The age of exploration

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The Age of Exploration
Ricardo Tobar


The Age of Exploration or Age of Discovery as it is sometimes called, officially began in the early 15th century and lasted untilthe 17th century. The period is characterized as a time when Europeans began exploring the world by sea in search of trading partners, new goods, and new trade routes. In addition, some explorers set sail to simply learn more about the world. Whatever their reasons though, the information gained during the Age of Exploration significantly helped in the advancement of geographic knowledge.

Reasonof Exploration
And Key Voyages

Though the desire to simply explore the unknown and discover new knowledge is a typical human trait, the world's famous explorers often lacked the funding needed for a ship, supplies, and a crew to get underway on their journeys. As a result, many turned to their respective governments which had their own desires for the exploration of new areas.
Many nationswere looking for goods such as silver and gold but one of the biggest reasons for exploration was the desire to find a new route for the spice and silk trades. When the Ottoman Empire took control of Constantinople in 1453, it blocked European access to the area, severely limiting trade. In addition, it also blocked access to North Africa and the Red Sea -- two very important trade routes to theFar East.
The first of the journeys associated with the Age of Discovery were conducted by the Portuguese under Prince Henry the Navigator. These voyages were different than those previously conducted by the Portuguese because they covered a much larger area. Earlier sailors relied on portolan charts which are maps created for navigators based off of land features. Because these charts relied onthe ability to see land, the voyages prior to those conducted by Prince Henry stayed along the coastlines.
In challenging this form of navigation, the Portuguese sailed out of sight of land and discovered the Madeira Islands in 1419 and the Azores in 1427. The main goal for the Portuguese voyages though was to discover a trade route to West Africa without having to go through the Sahara Desert. Bythe mid-1400s, this goal was realized and a trading port was established at Elmina in West Africa.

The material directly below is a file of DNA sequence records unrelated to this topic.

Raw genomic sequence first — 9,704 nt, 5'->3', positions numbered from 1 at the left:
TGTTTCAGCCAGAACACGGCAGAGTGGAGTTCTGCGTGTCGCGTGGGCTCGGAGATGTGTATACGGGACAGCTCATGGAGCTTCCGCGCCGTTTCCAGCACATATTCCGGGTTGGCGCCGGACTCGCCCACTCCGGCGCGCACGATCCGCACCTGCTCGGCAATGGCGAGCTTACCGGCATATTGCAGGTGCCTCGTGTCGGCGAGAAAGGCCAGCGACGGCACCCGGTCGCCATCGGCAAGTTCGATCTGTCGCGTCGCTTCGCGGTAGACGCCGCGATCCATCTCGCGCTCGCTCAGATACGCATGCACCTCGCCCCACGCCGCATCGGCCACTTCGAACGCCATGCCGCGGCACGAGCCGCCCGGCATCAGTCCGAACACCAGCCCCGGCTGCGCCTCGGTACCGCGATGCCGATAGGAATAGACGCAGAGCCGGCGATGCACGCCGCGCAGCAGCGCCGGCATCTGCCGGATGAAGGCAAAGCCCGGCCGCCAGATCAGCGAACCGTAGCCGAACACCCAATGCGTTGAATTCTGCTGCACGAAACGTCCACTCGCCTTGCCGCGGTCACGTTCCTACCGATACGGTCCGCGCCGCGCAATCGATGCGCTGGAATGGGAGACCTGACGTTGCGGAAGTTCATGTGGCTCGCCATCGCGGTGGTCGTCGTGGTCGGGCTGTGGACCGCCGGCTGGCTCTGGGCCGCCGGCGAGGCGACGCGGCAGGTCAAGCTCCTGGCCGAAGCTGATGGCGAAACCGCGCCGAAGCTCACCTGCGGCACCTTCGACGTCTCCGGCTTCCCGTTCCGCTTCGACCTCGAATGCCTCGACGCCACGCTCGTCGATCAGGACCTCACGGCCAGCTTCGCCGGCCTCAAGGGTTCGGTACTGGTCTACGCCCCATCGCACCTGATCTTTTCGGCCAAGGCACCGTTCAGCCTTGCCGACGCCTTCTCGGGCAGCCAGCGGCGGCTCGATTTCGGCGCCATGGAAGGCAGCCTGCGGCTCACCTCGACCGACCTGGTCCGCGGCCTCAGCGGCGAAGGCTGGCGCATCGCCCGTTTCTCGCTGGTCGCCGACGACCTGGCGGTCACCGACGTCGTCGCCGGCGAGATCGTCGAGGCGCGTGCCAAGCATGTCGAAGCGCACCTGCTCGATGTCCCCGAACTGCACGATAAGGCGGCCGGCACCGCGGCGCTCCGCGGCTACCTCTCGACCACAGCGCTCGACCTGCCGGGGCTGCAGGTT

Also during the Age of Discovery were the famed voyages of Christopher Columbus. These voyages started as an attempt to find a trade route to Asia by sailing west. Instead, he reach America in 1492 and shared information on this newly found land with Spain and the rest of Europe. Shortlythereafter, the Portuguese explorer Pedro Alvares Cabral explored Brazil, setting off a conflict between Spain and Portugal in terms of the newly claimed lands. As a result, the Treaty of Tordesillas officially divided the world in half in 1494.
Some other important voyages of exploration that took place during the Age of Exploration were Ferdinand Magellan's attempted circumnavigation of the globe, thesearch for a trade route to Asia through the Northwest Passage, and Captain James Cook's voyages that allowed him to map various areas and travel as far as Alaska.

The End of the Age of Exploration

The Age of Exploration ended in the early 17th century after technological advancements and increased knowledge of the world allowed Europeans to travel easily across the globe by sea. In addition,the creation of settlements along the coasts of the newly found areas created a network of communication and trade, therefore ending the need to search for trade routes.
Though the Age of Exploration officially ended in the 17th century, it is important to note however that the exploration did not cease entirely at this time. Eastern Australia was not discovered until 1770 and the Arctic and...
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